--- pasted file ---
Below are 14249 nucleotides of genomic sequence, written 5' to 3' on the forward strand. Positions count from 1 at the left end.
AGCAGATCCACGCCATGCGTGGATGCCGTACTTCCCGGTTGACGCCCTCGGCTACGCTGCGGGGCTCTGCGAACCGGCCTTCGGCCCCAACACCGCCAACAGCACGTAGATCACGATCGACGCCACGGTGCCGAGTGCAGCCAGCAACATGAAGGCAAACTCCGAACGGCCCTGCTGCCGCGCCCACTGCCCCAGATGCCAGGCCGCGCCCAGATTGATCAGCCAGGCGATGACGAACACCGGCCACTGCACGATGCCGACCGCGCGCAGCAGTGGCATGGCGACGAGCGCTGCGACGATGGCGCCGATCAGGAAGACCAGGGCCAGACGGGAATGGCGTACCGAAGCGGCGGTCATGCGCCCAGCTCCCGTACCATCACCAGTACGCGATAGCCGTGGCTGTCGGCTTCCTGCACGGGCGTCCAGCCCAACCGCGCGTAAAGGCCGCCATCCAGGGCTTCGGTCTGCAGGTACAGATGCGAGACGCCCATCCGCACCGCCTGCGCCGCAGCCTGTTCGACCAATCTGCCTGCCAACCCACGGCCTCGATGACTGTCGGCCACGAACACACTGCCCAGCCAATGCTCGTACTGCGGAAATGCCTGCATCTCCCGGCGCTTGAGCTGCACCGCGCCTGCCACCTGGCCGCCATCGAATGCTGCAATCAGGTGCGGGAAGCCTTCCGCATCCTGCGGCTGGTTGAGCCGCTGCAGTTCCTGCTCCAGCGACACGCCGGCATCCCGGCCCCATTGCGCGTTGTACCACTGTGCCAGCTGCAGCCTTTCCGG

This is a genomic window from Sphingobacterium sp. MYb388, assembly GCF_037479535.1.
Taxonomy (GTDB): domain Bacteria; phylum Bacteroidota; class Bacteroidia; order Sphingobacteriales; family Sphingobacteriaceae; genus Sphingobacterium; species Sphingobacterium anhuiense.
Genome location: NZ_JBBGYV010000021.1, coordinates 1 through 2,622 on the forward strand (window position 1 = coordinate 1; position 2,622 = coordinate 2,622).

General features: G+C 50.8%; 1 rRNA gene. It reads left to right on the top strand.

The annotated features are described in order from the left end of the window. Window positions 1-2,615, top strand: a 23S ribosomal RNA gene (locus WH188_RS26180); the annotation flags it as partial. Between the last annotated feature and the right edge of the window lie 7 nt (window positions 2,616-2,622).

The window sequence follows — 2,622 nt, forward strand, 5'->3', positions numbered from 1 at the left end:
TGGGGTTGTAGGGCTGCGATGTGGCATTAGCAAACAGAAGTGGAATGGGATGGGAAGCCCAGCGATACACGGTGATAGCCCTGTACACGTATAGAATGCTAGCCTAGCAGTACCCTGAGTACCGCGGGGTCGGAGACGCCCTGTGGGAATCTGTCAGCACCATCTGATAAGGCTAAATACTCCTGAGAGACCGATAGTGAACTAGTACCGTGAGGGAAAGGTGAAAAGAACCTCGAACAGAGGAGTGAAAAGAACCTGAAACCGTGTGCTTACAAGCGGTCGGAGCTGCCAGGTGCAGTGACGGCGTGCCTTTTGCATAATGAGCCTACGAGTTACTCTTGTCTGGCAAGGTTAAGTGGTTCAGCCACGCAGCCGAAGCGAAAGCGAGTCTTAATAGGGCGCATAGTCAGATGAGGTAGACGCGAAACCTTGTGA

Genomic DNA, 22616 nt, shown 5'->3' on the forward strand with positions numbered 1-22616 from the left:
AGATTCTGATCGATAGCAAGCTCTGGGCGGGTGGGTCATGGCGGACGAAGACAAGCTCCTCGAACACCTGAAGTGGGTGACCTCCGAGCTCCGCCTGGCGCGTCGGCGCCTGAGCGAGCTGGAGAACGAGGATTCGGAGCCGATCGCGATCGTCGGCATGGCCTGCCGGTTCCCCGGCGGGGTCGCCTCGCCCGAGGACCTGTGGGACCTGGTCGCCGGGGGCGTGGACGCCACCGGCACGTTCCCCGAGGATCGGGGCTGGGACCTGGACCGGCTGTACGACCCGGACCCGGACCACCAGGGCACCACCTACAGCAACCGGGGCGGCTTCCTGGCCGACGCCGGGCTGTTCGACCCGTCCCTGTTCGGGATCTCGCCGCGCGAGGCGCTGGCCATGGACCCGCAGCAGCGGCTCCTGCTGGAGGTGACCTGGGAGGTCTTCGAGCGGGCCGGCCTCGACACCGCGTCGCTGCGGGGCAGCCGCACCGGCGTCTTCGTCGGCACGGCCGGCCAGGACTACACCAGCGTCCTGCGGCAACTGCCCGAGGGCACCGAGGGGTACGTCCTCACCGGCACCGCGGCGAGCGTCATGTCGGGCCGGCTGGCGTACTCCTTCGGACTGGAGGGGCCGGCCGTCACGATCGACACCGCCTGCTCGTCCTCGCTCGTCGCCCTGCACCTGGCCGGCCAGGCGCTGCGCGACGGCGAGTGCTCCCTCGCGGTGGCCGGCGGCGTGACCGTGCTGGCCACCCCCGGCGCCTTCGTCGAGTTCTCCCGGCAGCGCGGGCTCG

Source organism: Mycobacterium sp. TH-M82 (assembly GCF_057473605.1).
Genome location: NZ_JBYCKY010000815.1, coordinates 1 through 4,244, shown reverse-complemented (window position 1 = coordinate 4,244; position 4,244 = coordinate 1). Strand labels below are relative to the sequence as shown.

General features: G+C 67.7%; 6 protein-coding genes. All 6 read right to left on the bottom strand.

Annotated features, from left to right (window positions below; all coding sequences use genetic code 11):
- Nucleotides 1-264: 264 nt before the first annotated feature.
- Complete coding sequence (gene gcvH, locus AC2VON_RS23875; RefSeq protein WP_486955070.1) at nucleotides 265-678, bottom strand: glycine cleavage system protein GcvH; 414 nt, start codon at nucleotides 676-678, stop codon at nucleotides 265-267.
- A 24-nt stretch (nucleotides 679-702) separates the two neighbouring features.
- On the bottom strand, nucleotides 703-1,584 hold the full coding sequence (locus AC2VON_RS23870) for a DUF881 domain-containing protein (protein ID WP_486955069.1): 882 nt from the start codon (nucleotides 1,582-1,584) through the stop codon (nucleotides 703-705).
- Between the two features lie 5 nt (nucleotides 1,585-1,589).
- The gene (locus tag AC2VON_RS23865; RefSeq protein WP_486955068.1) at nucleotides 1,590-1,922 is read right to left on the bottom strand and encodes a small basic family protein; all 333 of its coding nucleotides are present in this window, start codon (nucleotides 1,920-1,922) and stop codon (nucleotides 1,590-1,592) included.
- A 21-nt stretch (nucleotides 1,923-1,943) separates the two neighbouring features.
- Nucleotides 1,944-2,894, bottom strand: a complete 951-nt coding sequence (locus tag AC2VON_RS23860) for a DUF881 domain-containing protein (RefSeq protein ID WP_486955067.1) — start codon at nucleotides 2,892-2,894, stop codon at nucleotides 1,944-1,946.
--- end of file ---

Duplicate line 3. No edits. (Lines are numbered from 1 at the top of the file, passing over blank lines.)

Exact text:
This is a genomic window from Sphingobacterium sp. MYb388, assembly GCF_037479535.1.